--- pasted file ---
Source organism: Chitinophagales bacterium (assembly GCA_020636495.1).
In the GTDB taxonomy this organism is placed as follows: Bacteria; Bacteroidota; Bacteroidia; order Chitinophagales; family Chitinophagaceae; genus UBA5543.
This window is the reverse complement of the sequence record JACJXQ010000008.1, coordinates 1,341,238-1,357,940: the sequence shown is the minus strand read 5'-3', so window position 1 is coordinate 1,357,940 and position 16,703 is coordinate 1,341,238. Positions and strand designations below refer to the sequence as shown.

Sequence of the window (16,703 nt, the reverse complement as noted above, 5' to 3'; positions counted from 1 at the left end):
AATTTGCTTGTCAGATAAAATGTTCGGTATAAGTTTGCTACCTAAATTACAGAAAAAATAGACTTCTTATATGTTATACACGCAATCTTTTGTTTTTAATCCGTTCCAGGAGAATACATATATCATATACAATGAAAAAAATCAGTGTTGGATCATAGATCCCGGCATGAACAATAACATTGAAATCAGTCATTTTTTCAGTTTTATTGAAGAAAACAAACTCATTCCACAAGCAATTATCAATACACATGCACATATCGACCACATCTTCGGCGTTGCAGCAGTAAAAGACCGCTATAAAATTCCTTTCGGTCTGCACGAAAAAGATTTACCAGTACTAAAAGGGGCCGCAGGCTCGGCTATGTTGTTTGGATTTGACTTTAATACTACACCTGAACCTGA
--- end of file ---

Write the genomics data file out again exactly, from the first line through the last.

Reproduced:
Source organism: Chitinophagales bacterium (assembly GCA_020636495.1).
In the GTDB taxonomy this organism is placed as follows: Bacteria; Bacteroidota; Bacteroidia; order Chitinophagales; family Chitinophagaceae; genus UBA5543.
This window is the reverse complement of the sequence record JACJXQ010000008.1, coordinates 1,341,238-1,357,940: the sequence shown is the minus strand read 5'-3', so window position 1 is coordinate 1,357,940 and position 16,703 is coordinate 1,341,238. Positions and strand designations below refer to the sequence as shown.

Sequence of the window (16,703 nt, the reverse complement as noted above, 5' to 3'; positions counted from 1 at the left end):
AATTTGCTTGTCAGATAAAATGTTCGGTATAAGTTTGCTACCTAAATTACAGAAAAAATAGACTTCTTATATGTTATACACGCAATCTTTTGTTTTTAATCCGTTCCAGGAGAATACATATATCATATACAATGAAAAAAATCAGTGTTGGATCATAGATCCCGGCATGAACAATAACATTGAAATCAGTCATTTTTTCAGTTTTATTGAAGAAAACAAACTCATTCCACAAGCAATTATCAATACACATGCACATATCGACCACATCTTCGGCGTTGCAGCAGTAAAAGACCGCTATAAAATTCCTTTCGGTCTGCACGAAAAAGATTTACCAGTACTAAAAGGGGCCGCAGGCTCGGCTATGTTGTTTGGATTTGACTTTAATACTACACCTGAACCTGA